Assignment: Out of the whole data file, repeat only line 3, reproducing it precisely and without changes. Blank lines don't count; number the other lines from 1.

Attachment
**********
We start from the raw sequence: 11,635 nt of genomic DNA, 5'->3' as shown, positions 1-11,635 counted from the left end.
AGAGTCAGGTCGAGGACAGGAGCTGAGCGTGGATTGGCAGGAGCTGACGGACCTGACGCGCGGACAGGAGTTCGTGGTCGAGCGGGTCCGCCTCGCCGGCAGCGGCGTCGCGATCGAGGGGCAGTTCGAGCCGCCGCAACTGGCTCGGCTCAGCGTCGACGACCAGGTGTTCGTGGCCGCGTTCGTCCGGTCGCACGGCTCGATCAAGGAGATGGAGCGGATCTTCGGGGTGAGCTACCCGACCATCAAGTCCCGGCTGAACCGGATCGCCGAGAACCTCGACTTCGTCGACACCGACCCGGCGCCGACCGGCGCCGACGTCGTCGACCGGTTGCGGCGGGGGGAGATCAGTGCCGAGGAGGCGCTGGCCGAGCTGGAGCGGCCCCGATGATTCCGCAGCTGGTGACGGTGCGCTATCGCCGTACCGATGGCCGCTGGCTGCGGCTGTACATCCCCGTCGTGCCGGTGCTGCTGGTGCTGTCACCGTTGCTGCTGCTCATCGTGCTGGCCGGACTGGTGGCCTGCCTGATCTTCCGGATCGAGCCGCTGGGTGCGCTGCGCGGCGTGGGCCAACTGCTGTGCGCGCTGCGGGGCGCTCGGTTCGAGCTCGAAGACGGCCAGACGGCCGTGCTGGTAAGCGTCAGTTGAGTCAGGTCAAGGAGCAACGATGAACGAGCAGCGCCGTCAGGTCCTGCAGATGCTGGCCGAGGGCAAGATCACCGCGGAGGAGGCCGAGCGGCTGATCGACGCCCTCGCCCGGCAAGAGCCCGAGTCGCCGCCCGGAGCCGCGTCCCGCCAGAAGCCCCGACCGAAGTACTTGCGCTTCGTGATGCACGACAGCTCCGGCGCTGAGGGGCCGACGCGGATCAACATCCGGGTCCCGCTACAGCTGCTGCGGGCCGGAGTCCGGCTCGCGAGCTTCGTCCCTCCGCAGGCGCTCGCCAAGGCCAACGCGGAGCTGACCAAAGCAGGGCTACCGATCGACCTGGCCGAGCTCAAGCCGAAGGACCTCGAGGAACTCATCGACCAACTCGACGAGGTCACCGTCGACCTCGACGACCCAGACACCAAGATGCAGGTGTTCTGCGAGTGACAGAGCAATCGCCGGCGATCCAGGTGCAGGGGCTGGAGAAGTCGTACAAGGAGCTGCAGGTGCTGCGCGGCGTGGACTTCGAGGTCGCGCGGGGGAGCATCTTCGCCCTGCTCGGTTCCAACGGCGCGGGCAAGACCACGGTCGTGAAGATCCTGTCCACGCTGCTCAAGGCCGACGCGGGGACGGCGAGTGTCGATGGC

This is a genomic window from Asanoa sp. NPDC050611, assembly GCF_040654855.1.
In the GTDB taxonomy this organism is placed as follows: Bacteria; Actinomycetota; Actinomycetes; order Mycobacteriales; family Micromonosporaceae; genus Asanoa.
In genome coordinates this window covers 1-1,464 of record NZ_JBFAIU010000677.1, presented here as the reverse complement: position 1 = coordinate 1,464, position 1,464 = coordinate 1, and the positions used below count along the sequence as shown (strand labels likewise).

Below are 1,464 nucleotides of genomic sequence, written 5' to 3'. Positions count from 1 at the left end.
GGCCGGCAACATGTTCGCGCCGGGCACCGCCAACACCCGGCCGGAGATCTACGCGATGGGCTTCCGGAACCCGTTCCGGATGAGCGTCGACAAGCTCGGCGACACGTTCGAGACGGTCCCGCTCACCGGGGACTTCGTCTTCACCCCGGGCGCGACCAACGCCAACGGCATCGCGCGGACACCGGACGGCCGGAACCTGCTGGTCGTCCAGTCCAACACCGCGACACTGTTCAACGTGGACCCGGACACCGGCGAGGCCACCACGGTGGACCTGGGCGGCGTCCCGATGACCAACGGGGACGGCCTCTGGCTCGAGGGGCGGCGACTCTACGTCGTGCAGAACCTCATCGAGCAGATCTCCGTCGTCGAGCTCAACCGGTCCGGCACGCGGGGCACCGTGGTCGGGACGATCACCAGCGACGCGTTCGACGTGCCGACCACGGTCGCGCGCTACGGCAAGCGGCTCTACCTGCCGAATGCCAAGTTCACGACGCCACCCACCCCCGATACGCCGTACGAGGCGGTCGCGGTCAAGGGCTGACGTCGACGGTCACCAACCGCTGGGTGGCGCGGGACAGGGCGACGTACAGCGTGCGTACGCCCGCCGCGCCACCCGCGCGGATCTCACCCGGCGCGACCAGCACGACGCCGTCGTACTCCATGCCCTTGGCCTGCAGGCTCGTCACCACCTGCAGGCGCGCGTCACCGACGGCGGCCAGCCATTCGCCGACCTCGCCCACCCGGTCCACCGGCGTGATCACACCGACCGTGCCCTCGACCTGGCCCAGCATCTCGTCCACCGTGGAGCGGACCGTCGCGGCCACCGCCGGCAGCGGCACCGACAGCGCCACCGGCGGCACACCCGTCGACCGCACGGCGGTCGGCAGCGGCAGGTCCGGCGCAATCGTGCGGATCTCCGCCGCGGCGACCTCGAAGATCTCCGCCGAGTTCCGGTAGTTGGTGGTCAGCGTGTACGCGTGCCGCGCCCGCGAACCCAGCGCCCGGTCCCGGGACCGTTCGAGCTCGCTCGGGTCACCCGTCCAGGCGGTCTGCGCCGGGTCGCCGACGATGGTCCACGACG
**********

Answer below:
This is a genomic window from Asanoa sp. NPDC050611, assembly GCF_040654855.1.